Karmichael Hunt fined as cocaine possession charges dropped

Karmichael Hunt answered no questions at the Brisbane Magistrates Court on Monday.

Karmichael Hunt answered no questions at the Brisbane Magistrates Court on Monday. Photo: AAP

Wallabies and Queensland Reds player Karmichael Hunt has pleaded guilty to a lesser drug charge, with cocaine possession charges formally dropped.

Hunt, 31, appeared in the Brisbane Magistrates Court on Monday morning.

He was fined $300 for possession of the prescription drug Xanax and fined another $300 for a separate charge of contravening a direction or requirement from police to report for fingerprinting, with no conviction recorded for either offence.

His lawyer Adam Magill had argued that a conviction would limit the footballer’s movements in Australia and especially overseas.

The drug charges stemmed from his arrest during a night out last December.

The prosecution formally dropped the cocaine possession charge this morning due to a lack of evidence.

“Of late he’s been under a certain amount of stress and anxiety,” Mr Magill told the court.

“He can’t sleep, he had a tablet [Xanax] for that purpose.”

Mr Magill also attempted to explain why the footballer did not turn up to be fingerprinted within seven days, as required.

He said Hunt had been “in his own personal jail at home. Media have been camping out the front of his place for seven days”.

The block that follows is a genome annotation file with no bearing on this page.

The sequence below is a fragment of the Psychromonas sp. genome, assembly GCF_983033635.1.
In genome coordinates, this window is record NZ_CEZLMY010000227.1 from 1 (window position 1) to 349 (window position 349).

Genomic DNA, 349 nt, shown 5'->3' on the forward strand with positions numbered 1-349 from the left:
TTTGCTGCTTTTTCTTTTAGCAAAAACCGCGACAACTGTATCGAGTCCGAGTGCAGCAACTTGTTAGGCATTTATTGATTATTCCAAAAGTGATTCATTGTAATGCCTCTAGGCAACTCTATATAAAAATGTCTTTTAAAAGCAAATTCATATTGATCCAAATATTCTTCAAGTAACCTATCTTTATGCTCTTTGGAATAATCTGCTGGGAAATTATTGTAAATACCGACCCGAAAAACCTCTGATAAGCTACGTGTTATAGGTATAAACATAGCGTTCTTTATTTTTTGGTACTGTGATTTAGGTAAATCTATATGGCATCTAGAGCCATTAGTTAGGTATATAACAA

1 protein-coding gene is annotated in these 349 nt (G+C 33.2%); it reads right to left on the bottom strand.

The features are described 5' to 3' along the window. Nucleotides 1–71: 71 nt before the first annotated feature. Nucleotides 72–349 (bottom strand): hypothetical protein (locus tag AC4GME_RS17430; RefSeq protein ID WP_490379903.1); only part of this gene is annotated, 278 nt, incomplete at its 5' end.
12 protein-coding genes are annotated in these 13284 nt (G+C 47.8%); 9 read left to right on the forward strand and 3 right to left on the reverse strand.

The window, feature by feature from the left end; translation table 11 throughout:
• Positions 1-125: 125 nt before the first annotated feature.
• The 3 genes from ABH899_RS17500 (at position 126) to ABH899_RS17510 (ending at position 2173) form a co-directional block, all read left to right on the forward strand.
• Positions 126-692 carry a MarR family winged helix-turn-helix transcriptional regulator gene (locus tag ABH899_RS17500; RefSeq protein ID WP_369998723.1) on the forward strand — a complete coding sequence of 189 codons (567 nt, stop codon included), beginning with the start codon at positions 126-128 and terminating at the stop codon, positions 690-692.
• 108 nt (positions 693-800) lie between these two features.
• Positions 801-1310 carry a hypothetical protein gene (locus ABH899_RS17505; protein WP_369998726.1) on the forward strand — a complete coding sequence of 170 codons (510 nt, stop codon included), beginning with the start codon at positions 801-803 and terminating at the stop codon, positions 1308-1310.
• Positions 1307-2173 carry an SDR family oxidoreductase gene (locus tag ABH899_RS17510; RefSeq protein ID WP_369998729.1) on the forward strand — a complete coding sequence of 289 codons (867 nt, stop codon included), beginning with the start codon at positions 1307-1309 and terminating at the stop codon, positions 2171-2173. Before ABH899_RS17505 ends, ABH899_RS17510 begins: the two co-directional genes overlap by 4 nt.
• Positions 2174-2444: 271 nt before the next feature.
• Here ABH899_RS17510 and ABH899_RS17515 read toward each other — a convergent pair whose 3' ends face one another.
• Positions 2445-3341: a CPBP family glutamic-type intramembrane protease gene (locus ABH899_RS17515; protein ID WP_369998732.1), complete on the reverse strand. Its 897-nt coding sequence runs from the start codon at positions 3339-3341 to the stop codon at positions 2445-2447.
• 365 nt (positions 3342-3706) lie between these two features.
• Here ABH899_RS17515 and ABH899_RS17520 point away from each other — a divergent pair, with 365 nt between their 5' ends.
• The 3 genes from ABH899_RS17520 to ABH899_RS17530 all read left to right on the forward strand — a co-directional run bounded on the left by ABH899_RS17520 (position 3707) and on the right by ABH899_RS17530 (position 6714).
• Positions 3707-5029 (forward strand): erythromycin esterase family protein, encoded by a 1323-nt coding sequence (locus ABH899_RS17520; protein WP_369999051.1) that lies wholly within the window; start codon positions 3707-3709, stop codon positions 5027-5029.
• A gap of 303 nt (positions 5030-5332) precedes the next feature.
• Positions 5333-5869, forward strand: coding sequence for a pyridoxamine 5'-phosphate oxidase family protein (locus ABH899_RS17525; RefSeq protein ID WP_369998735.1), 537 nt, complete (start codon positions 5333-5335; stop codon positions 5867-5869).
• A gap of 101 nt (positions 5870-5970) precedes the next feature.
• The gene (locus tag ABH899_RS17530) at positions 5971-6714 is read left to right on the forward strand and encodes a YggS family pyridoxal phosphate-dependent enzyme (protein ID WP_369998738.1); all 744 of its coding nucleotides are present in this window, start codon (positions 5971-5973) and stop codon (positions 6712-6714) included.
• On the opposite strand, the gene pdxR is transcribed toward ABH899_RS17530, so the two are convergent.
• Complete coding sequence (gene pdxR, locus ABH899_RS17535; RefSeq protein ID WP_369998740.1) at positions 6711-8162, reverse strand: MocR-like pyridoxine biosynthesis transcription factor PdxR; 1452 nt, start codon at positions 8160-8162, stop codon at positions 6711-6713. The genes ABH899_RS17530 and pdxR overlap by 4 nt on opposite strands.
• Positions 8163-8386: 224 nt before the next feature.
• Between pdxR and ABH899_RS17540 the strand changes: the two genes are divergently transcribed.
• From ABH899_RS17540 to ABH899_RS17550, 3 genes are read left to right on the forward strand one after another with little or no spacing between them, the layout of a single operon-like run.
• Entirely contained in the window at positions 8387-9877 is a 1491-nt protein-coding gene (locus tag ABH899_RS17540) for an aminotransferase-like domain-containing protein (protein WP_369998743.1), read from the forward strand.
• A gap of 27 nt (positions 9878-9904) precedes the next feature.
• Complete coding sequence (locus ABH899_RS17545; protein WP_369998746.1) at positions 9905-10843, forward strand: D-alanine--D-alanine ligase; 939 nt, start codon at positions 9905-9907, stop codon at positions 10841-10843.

“He hadn’t left and didn’t want to leave.”

Karmichael Hunt escapes cocaine possession conviction

Karmichael Hunt in action for the Wallabies against the Barbarians in 2017. Photo: Getty

‘Conviction would have stifled overseas travel’

Outside court, Mr Magill again spoke on behalf of Hunt, who said nothing to waiting media.

“My client is happy this matter has been resolved, he can move on with his work and we can move forward,” he said.

“I think it’s crucial for anyone who has the opportunity to travel overseas, we don’t know what he’s going to be doing but obviously any recorded conviction could stifle that.

“Very stressful to him and his family, it’s been hanging over his head for a few weeks and it’s put to bed now, which is great.

“[He is] relieved it’s all over.”

Hunt is not yet free to rejoin his Reds teammates at training, with Rugby Australia’s integrity unit still investigating his case.

The Australian Rugby Union said it wanted to see the court documents before it made any comment.

Hunt’s agent also declined to comment.


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